Reports of Societies

1906 Boston Medical and Surgical Journal  
read this paper. He considered the venous system as divided naturally into two departments, -the superficial and the central. The veins of the first were peculiarly subject to various external stimuli and might be used to deduce conclusions as to the state of the circulation in all other parts of the vascular circuit. Of the internal veins, those of the splanchnic system formed a homogeneous group which, from its great capacity and special relation to arterial blood pressure through the
more » ... through the depressor nerve of the heart and the vasomotor center, made it necessary to consider the splanchnic circulation in every estimate of arterial blood pressure. He considered the physiology of the depressor nerve as applied to clinical conditions and described his blood pressure gage for measurement of venous blood pressure, consisting of a spiral spring on a piston with a disk at the bottom, any pressure on the button causing tension of the spiral spring and enabling one to read off the amount of pressure. He said that blood pressure in the superficial veins depended upon the ratio of input to outflow, the former being greatly increased by muscular exercise and somewhat by heat; the latter was decreased by cold, causing contraction of veins, and by obstruction to the entrance of blood into the heart. In some persons, he said, venous pressure falls, in others rises, during digestion, the digestive rise being probably due to obstructive elevation of pressure in the right auricle. The movements of respiration, aside from their aspirating effect on the venous blood, had fundamental importance as an aid to the transfer of blood from arteries to veins. With deep inspiration the peripheral veins swelled and the pressure within them increased. This was often evident with ordinary inspiration. It could be demonstrated by a strip of paper gummed on one side, stuck by the side of a vein of the hand or forearm and resting across the vessel like a lever. It could be shown that both cardiac and respiratory variations of arterial blood pressure were frequently transmitted through the capillaries. He considered the relations of venous to arterial pressure in diseased conditions and the characteristically high venous pressure in gout and lithemia. In arteriosclerosis there was low venous pressure with rise of that pressure when the cardiac circulation was impaired. RUPTURE OF THORACIC ANEURISM INTO SUPERIOR VENA CAVA. Dr. W. Howard Fussell, Philadelphia, reported this case in which diagnosis was made before death. On the third day after the beginning of the symptoms he had appeared with the face blue, neck and chest edematous, as were also the arms, though at that time physical signs of aneurism could not be made out. He rapidly developed pleural effusions, and the other symptoms increased in severity ; on the fourth day there was a systolic murmur and increased heart dullness; no difference in pulse, but difference in blood pressure; left 189, right 160. Died of exhaustion forty-one days after entering the hospital. The loud continuous murmur, said to. be characteristic of this condition, was absent. presented this contribution, the case being that of a man, who, while engaged in the hardest kind of labor, was suddenly seized with the classic symptoms of rupture of the aorta into the cava. The first appearance was that of striking cyanosis of the head, face and hands, his face being swollen and eyes closed by edematous lids. Breathing became more labored and edema greater and the patient died on the fifth day. The heart itself was large and flabby. Dr. J. H. Musser, Philadelphia, in the discussion of the subject, exhibited a specimen that had produced pressure upon the esophagus, the patient, thirty-one years of age, admitted with signs of aneurism. In this case there was bronchial pneumonia and sudden death. Dr. J. P. C. Griffith, Philadelphia, presented the specimen upon which the paper of Beebe and himself had been based, the case being that of a Chinaman, and there was a loud sounding murmur absolutely continuous. Of the twenty-nine cases they had collected all showed a characteristic continuous murmur.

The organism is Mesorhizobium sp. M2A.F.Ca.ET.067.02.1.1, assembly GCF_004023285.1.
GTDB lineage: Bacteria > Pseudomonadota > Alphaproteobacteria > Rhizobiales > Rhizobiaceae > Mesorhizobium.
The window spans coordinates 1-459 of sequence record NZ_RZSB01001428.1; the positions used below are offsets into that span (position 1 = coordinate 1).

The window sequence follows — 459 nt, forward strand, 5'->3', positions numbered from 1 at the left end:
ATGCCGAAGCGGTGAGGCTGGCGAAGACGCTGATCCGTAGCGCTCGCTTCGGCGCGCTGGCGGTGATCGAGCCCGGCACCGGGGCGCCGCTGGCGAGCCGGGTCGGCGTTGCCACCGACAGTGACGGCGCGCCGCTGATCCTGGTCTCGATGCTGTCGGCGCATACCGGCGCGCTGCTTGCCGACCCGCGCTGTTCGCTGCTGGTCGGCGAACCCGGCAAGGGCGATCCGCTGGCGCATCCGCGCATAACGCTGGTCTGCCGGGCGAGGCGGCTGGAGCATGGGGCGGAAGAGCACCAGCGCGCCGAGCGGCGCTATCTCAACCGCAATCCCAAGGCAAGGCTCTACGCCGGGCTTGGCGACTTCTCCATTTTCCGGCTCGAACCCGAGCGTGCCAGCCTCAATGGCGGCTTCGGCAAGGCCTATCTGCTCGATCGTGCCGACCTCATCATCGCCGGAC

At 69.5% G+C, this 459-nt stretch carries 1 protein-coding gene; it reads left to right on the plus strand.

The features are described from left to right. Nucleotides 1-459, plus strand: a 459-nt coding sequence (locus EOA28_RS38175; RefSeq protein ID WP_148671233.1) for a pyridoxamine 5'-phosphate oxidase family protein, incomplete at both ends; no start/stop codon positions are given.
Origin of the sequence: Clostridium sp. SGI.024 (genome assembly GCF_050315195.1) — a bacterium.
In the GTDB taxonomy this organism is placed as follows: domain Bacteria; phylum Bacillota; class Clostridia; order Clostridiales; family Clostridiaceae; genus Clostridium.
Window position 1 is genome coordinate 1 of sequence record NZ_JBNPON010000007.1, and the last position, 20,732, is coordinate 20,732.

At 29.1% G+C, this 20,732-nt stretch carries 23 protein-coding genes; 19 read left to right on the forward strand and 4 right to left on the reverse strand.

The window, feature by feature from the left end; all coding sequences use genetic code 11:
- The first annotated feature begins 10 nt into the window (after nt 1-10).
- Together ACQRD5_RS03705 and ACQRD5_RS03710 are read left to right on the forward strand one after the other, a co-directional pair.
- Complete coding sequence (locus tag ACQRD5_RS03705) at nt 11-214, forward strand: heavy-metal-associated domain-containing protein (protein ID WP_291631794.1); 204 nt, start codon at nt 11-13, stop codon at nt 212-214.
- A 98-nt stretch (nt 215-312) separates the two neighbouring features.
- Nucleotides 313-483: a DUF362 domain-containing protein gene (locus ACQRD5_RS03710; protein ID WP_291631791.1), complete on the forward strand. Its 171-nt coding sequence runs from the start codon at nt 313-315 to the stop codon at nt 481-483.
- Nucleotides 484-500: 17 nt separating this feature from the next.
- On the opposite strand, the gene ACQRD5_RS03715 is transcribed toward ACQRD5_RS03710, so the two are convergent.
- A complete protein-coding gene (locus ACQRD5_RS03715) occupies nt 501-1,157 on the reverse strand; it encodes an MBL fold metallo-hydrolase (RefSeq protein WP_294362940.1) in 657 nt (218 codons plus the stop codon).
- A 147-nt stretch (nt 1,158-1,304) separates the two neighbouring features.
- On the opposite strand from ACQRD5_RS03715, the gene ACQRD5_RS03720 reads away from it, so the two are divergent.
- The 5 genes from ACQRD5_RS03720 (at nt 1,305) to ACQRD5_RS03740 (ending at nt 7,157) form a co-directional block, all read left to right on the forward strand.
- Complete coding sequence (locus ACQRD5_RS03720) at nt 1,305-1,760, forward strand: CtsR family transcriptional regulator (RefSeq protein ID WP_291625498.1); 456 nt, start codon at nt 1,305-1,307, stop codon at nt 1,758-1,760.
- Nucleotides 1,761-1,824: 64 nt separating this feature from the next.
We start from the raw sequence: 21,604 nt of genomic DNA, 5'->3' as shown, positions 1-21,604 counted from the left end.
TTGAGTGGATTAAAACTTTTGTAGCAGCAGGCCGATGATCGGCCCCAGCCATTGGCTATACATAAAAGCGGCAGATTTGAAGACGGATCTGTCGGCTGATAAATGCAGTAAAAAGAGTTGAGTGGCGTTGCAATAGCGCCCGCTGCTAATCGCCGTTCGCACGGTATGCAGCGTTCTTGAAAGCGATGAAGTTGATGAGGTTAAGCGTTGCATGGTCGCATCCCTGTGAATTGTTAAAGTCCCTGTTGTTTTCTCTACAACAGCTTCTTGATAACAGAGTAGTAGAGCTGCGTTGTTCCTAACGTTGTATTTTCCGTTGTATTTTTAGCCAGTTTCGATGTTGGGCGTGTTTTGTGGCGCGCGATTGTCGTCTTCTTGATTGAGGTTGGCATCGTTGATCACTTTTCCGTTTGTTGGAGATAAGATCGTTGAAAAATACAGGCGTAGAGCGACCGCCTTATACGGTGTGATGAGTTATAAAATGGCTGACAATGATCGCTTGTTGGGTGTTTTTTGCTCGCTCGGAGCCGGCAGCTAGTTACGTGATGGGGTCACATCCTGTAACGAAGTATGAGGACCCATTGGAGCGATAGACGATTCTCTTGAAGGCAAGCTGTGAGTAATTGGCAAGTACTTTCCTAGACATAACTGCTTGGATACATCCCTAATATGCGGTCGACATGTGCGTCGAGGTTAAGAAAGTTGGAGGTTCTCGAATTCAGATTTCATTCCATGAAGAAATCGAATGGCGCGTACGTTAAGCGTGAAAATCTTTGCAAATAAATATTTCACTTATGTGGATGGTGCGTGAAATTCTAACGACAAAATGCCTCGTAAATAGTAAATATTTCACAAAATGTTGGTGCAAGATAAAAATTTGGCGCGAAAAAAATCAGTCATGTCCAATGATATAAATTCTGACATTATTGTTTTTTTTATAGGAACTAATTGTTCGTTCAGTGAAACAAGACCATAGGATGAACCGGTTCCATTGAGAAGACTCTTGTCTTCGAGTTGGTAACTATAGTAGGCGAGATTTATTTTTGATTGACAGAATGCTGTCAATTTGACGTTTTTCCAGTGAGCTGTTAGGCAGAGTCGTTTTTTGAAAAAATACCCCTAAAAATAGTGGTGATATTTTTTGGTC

doi:10.1056/nejm190607051550108 fatcat:cyog7lbc6nfwtcalq6p2y67c34